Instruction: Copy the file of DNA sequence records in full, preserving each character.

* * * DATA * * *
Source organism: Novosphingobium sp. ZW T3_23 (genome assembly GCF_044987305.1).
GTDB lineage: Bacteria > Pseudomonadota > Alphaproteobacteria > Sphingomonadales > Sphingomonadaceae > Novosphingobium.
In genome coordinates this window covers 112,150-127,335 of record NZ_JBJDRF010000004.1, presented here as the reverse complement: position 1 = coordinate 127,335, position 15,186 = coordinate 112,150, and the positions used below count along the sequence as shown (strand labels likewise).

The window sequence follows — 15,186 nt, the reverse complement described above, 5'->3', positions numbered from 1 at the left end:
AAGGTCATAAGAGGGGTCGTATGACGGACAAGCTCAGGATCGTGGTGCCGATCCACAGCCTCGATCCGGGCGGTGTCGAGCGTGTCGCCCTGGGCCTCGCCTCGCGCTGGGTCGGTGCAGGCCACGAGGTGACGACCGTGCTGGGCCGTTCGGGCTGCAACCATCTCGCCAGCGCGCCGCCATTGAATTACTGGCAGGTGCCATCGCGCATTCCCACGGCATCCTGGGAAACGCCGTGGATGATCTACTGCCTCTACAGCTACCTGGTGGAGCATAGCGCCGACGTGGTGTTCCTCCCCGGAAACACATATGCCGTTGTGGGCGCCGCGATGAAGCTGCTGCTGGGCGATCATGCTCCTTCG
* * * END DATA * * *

Source organism: Novosphingobium sp. ZW T3_23 (genome assembly GCF_044987305.1).
GTDB lineage: Bacteria > Pseudomonadota > Alphaproteobacteria > Sphingomonadales > Sphingomonadaceae > Novosphingobium.
In genome coordinates this window covers 112,150-127,335 of record NZ_JBJDRF010000004.1, presented here as the reverse complement: position 1 = coordinate 127,335, position 15,186 = coordinate 112,150, and the positions used below count along the sequence as shown (strand labels likewise).

The window sequence follows — 15,186 nt, the reverse complement described above, 5'->3', positions numbered from 1 at the left end:
AAGGTCATAAGAGGGGTCGTATGACGGACAAGCTCAGGATCGTGGTGCCGATCCACAGCCTCGATCCGGGCGGTGTCGAGCGTGTCGCCCTGGGCCTCGCCTCGCGCTGGGTCGGTGCAGGCCACGAGGTGACGACCGTGCTGGGCCGTTCGGGCTGCAACCATCTCGCCAGCGCGCCGCCATTGAATTACTGGCAGGTGCCATCGCGCATTCCCACGGCATCCTGGGAAACGCCGTGGATGATCTACTGCCTCTACAGCTACCTGGTGGAGCATAGCGCCGACGTGGTGTTCCTCCCCGGAAACACATATGCCGTTGTGGGCGCCGCGATGAAGCTGCTGCTGGGCGATCATGCTCCTTCG